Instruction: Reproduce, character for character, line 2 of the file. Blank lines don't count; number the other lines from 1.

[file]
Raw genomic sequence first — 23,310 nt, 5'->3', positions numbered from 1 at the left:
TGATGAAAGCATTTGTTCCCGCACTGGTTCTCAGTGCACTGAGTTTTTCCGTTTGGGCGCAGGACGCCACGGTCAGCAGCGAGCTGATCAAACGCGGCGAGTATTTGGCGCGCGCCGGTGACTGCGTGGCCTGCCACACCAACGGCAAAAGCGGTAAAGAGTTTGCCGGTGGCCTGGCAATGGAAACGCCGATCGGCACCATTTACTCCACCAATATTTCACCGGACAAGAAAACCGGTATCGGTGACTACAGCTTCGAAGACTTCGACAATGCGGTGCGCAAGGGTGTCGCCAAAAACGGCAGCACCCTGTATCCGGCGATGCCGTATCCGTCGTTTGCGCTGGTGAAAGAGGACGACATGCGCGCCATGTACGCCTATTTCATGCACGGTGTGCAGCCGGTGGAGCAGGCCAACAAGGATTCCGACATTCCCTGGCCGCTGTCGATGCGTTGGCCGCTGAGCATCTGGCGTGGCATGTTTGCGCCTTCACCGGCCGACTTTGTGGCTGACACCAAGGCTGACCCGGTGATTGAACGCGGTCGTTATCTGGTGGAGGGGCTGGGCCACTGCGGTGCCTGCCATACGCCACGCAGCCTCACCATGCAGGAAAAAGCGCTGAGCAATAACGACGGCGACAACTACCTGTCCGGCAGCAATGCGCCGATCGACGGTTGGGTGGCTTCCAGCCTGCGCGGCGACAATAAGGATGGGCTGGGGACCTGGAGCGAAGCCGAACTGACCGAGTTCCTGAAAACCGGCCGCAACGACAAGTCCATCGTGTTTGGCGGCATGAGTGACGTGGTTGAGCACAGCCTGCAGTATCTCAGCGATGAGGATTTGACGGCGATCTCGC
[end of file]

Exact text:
TGATGAAAGCATTTGTTCCCGCACTGGTTCTCAGTGCACTGAGTTTTTCCGTTTGGGCGCAGGACGCCACGGTCAGCAGCGAGCTGATCAAACGCGGCGAGTATTTGGCGCGCGCCGGTGACTGCGTGGCCTGCCACACCAACGGCAAAAGCGGTAAAGAGTTTGCCGGTGGCCTGGCAATGGAAACGCCGATCGGCACCATTTACTCCACCAATATTTCACCGGACAAGAAAACCGGTATCGGTGACTACAGCTTCGAAGACTTCGACAATGCGGTGCGCAAGGGTGTCGCCAAAAACGGCAGCACCCTGTATCCGGCGATGCCGTATCCGTCGTTTGCGCTGGTGAAAGAGGACGACATGCGCGCCATGTACGCCTATTTCATGCACGGTGTGCAGCCGGTGGAGCAGGCCAACAAGGATTCCGACATTCCCTGGCCGCTGTCGATGCGTTGGCCGCTGAGCATCTGGCGTGGCATGTTTGCGCCTTCACCGGCCGACTTTGTGGCTGACACCAAGGCTGACCCGGTGATTGAACGCGGTCGTTATCTGGTGGAGGGGCTGGGCCACTGCGGTGCCTGCCATACGCCACGCAGCCTCACCATGCAGGAAAAAGCGCTGAGCAATAACGACGGCGACAACTACCTGTCCGGCAGCAATGCGCCGATCGACGGTTGGGTGGCTTCCAGCCTGCGCGGCGACAATAAGGATGGGCTGGGGACCTGGAGCGAAGCCGAACTGACCGAGTTCCTGAAAACCGGCCGCAACGACAAGTCCATCGTGTTTGGCGGCATGAGTGACGTGGTTGAGCACAGCCTGCAGTATCTCAGCGATGAGGATTTGACGGCGATCTCGC